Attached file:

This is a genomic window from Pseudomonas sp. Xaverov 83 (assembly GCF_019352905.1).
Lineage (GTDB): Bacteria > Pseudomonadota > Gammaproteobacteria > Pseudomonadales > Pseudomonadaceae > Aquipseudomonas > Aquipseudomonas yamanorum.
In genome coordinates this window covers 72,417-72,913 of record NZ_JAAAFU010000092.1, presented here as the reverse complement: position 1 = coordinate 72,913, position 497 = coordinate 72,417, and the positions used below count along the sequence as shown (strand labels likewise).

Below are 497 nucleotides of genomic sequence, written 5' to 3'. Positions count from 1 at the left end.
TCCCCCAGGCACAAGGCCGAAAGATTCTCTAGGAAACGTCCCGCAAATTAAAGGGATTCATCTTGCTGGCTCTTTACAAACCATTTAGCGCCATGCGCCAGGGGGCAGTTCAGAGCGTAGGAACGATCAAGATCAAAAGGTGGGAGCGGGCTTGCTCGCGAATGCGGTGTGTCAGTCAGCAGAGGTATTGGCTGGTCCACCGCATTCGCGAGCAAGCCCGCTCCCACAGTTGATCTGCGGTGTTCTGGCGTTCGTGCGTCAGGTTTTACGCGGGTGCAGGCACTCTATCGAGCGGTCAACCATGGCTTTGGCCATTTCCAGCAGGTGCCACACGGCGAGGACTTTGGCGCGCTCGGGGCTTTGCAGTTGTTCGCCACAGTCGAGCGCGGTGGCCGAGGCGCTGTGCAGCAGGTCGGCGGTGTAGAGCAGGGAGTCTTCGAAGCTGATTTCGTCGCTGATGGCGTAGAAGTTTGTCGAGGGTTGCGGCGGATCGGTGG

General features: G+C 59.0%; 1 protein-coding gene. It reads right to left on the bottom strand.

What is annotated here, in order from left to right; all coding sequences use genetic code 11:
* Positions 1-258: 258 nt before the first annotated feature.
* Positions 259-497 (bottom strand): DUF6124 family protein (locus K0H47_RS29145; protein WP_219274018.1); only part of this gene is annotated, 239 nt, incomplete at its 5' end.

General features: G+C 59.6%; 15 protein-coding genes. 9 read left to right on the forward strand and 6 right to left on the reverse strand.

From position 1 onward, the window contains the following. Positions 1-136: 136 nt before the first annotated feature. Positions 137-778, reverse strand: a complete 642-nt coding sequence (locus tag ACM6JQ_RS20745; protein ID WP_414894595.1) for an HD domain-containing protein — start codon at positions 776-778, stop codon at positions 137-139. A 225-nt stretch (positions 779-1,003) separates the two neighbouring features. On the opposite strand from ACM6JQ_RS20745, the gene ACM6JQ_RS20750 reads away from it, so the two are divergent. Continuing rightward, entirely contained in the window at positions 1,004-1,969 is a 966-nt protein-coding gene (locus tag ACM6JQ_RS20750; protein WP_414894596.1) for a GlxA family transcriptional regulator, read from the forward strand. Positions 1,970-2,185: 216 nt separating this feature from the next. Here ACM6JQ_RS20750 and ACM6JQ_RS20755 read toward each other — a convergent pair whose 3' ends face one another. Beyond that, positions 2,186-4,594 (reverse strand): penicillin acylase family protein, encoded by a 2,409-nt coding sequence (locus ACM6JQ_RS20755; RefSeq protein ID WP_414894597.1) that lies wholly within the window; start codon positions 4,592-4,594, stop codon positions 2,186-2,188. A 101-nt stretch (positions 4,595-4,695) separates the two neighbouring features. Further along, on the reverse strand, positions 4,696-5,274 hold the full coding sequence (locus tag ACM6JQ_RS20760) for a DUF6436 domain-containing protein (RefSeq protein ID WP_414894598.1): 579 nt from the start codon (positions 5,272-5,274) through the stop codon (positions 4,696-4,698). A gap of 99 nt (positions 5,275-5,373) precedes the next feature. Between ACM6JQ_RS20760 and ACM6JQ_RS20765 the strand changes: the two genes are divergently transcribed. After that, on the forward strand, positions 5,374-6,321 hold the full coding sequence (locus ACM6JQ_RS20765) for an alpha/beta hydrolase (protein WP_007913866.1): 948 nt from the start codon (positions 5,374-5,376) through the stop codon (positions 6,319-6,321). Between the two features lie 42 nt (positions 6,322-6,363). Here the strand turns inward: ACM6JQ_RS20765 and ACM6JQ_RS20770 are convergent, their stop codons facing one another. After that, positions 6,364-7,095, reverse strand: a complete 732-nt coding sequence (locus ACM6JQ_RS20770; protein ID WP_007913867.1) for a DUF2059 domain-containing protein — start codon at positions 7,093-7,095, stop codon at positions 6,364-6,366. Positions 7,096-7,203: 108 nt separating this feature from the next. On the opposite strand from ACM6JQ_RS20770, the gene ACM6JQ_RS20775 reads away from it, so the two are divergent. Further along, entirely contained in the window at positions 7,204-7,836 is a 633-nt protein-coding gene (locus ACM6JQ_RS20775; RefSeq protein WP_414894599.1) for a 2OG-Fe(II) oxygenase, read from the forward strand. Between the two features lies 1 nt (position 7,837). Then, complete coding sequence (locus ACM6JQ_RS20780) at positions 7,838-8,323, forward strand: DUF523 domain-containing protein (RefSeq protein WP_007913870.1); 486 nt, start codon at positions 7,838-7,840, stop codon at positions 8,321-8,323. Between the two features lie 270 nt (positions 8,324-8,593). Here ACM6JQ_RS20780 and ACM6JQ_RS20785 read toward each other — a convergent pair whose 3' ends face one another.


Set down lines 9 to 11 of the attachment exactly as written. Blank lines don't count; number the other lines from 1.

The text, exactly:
* Positions 259-497 (bottom strand): DUF6124 family protein (locus K0H47_RS29145; protein WP_219274018.1); only part of this gene is annotated, 239 nt, incomplete at its 5' end.

General features: G+C 59.6%; 15 protein-coding genes. 9 read left to right on the forward strand and 6 right to left on the reverse strand.

From position 1 onward, the window contains the following. Positions 1-136: 136 nt before the first annotated feature. Positions 137-778, reverse strand: a complete 642-nt coding sequence (locus tag ACM6JQ_RS20745; protein ID WP_414894595.1) for an HD domain-containing protein — start codon at positions 776-778, stop codon at positions 137-139. A 225-nt stretch (positions 779-1,003) separates the two neighbouring features. On the opposite strand from ACM6JQ_RS20745, the gene ACM6JQ_RS20750 reads away from it, so the two are divergent. Continuing rightward, entirely contained in the window at positions 1,004-1,969 is a 966-nt protein-coding gene (locus tag ACM6JQ_RS20750; protein WP_414894596.1) for a GlxA family transcriptional regulator, read from the forward strand. Positions 1,970-2,185: 216 nt separating this feature from the next. Here ACM6JQ_RS20750 and ACM6JQ_RS20755 read toward each other — a convergent pair whose 3' ends face one another. Beyond that, positions 2,186-4,594 (reverse strand): penicillin acylase family protein, encoded by a 2,409-nt coding sequence (locus ACM6JQ_RS20755; RefSeq protein ID WP_414894597.1) that lies wholly within the window; start codon positions 4,592-4,594, stop codon positions 2,186-2,188. A 101-nt stretch (positions 4,595-4,695) separates the two neighbouring features. Further along, on the reverse strand, positions 4,696-5,274 hold the full coding sequence (locus tag ACM6JQ_RS20760) for a DUF6436 domain-containing protein (RefSeq protein ID WP_414894598.1): 579 nt from the start codon (positions 5,272-5,274) through the stop codon (positions 4,696-4,698). A gap of 99 nt (positions 5,275-5,373) precedes the next feature. Between ACM6JQ_RS20760 and ACM6JQ_RS20765 the strand changes: the two genes are divergently transcribed. After that, on the forward strand, positions 5,374-6,321 hold the full coding sequence (locus ACM6JQ_RS20765) for an alpha/beta hydrolase (protein WP_007913866.1): 948 nt from the start codon (positions 5,374-5,376) through the stop codon (positions 6,319-6,321). Between the two features lie 42 nt (positions 6,322-6,363). Here the strand turns inward: ACM6JQ_RS20765 and ACM6JQ_RS20770 are convergent, their stop codons facing one another. After that, positions 6,364-7,095, reverse strand: a complete 732-nt coding sequence (locus ACM6JQ_RS20770; protein ID WP_007913867.1) for a DUF2059 domain-containing protein — start codon at positions 7,093-7,095, stop codon at positions 6,364-6,366. Positions 7,096-7,203: 108 nt separating this feature from the next. On the opposite strand from ACM6JQ_RS20770, the gene ACM6JQ_RS20775 reads away from it, so the two are divergent. Further along, entirely contained in the window at positions 7,204-7,836 is a 633-nt protein-coding gene (locus ACM6JQ_RS20775; RefSeq protein WP_414894599.1) for a 2OG-Fe(II) oxygenase, read from the forward strand. Between the two features lies 1 nt (position 7,837). Then, complete coding sequence (locus ACM6JQ_RS20780) at positions 7,838-8,323, forward strand: DUF523 domain-containing protein (RefSeq protein WP_007913870.1); 486 nt, start codon at positions 7,838-7,840, stop codon at positions 8,321-8,323. Between the two features lie 270 nt (positions 8,324-8,593). Here ACM6JQ_RS20780 and ACM6JQ_RS20785 read toward each other — a convergent pair whose 3' ends face one another.